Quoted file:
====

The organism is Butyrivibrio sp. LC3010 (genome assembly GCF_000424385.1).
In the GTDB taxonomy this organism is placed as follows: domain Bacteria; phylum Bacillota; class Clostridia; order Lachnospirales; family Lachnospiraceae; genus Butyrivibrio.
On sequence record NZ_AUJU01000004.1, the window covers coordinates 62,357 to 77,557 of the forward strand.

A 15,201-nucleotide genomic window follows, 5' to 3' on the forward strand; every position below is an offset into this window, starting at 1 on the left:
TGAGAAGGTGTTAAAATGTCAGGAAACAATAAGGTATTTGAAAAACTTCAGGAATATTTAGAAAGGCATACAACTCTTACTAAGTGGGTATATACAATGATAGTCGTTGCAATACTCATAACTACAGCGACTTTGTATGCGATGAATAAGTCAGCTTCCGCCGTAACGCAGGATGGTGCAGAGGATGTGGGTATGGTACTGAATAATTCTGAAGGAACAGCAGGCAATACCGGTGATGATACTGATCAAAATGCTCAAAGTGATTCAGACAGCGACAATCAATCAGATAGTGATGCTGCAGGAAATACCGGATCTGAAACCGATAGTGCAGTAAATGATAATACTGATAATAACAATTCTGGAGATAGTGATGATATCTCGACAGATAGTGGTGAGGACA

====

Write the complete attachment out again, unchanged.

The organism is Butyrivibrio sp. LC3010 (genome assembly GCF_000424385.1).
In the GTDB taxonomy this organism is placed as follows: domain Bacteria; phylum Bacillota; class Clostridia; order Lachnospirales; family Lachnospiraceae; genus Butyrivibrio.
On sequence record NZ_AUJU01000004.1, the window covers coordinates 62,357 to 77,557 of the forward strand.

A 15,201-nucleotide genomic window follows, 5' to 3' on the forward strand; every position below is an offset into this window, starting at 1 on the left:
TGAGAAGGTGTTAAAATGTCAGGAAACAATAAGGTATTTGAAAAACTTCAGGAATATTTAGAAAGGCATACAACTCTTACTAAGTGGGTATATACAATGATAGTCGTTGCAATACTCATAACTACAGCGACTTTGTATGCGATGAATAAGTCAGCTTCCGCCGTAACGCAGGATGGTGCAGAGGATGTGGGTATGGTACTGAATAATTCTGAAGGAACAGCAGGCAATACCGGTGATGATACTGATCAAAATGCTCAAAGTGATTCAGACAGCGACAATCAATCAGATAGTGATGCTGCAGGAAATACCGGATCTGAAACCGATAGTGCAGTAAATGATAATACTGATAATAACAATTCTGGAGATAGTGATGATATCTCGACAGATAGTGGTGAGGACA